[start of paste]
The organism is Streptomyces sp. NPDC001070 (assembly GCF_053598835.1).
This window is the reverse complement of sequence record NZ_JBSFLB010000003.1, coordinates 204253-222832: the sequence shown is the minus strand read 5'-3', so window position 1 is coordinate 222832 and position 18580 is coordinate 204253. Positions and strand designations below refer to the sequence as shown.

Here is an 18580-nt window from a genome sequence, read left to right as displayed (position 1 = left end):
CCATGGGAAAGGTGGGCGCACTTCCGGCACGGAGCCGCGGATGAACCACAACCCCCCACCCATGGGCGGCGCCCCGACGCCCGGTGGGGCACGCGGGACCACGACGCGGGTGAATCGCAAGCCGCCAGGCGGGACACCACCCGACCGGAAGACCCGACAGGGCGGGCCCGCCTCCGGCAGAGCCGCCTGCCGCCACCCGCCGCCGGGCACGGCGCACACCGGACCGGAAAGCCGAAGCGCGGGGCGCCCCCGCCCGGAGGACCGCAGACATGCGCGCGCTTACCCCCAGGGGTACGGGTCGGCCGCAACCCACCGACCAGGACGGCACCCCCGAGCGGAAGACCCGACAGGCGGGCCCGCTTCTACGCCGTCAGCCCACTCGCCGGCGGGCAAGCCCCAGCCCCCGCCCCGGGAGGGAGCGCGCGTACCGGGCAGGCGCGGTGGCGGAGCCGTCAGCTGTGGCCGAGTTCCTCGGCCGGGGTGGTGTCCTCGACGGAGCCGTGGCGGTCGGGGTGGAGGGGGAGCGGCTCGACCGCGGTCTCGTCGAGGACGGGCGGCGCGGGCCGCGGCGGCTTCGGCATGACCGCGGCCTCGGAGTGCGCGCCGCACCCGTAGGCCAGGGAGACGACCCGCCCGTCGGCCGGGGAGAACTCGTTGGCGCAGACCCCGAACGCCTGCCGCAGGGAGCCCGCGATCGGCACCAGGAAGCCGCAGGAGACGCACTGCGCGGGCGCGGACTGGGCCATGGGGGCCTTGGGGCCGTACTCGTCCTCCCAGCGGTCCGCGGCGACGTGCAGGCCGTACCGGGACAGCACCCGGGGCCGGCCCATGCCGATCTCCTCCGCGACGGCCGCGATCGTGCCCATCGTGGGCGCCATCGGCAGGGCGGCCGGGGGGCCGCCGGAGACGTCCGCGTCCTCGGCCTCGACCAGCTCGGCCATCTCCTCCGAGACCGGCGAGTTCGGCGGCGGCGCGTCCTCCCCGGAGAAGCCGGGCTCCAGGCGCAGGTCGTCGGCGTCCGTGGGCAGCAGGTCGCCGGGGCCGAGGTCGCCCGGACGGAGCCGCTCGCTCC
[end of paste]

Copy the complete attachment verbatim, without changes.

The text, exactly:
The organism is Streptomyces sp. NPDC001070 (assembly GCF_053598835.1).
This window is the reverse complement of sequence record NZ_JBSFLB010000003.1, coordinates 204253-222832: the sequence shown is the minus strand read 5'-3', so window position 1 is coordinate 222832 and position 18580 is coordinate 204253. Positions and strand designations below refer to the sequence as shown.

Here is an 18580-nt window from a genome sequence, read left to right as displayed (position 1 = left end):
CCATGGGAAAGGTGGGCGCACTTCCGGCACGGAGCCGCGGATGAACCACAACCCCCCACCCATGGGCGGCGCCCCGACGCCCGGTGGGGCACGCGGGACCACGACGCGGGTGAATCGCAAGCCGCCAGGCGGGACACCACCCGACCGGAAGACCCGACAGGGCGGGCCCGCCTCCGGCAGAGCCGCCTGCCGCCACCCGCCGCCGGGCACGGCGCACACCGGACCGGAAAGCCGAAGCGCGGGGCGCCCCCGCCCGGAGGACCGCAGACATGCGCGCGCTTACCCCCAGGGGTACGGGTCGGCCGCAACCCACCGACCAGGACGGCACCCCCGAGCGGAAGACCCGACAGGCGGGCCCGCTTCTACGCCGTCAGCCCACTCGCCGGCGGGCAAGCCCCAGCCCCCGCCCCGGGAGGGAGCGCGCGTACCGGGCAGGCGCGGTGGCGGAGCCGTCAGCTGTGGCCGAGTTCCTCGGCCGGGGTGGTGTCCTCGACGGAGCCGTGGCGGTCGGGGTGGAGGGGGAGCGGCTCGACCGCGGTCTCGTCGAGGACGGGCGGCGCGGGCCGCGGCGGCTTCGGCATGACCGCGGCCTCGGAGTGCGCGCCGCACCCGTAGGCCAGGGAGACGACCCGCCCGTCGGCCGGGGAGAACTCGTTGGCGCAGACCCCGAACGCCTGCCGCAGGGAGCCCGCGATCGGCACCAGGAAGCCGCAGGAGACGCACTGCGCGGGCGCGGACTGGGCCATGGGGGCCTTGGGGCCGTACTCGTCCTCCCAGCGGTCCGCGGCGACGTGCAGGCCGTACCGGGACAGCACCCGGGGCCGGCCCATGCCGATCTCCTCCGCGACGGCCGCGATCGTGCCCATCGTGGGCGCCATCGGCAGGGCGGCCGGGGGGCCGCCGGAGACGTCCGCGTCCTCGGCCTCGACCAGCTCGGCCATCTCCTCCGAGACCGGCGAGTTCGGCGGCGGCGCGTCCTCCCCGGAGAAGCCGGGCTCCAGGCGCAGGTCGTCGGCGTCCGTGGGCAGCAGGTCGCCGGGGCCGAGGTCGCCCGGACGGAGCCGCTCGCTCC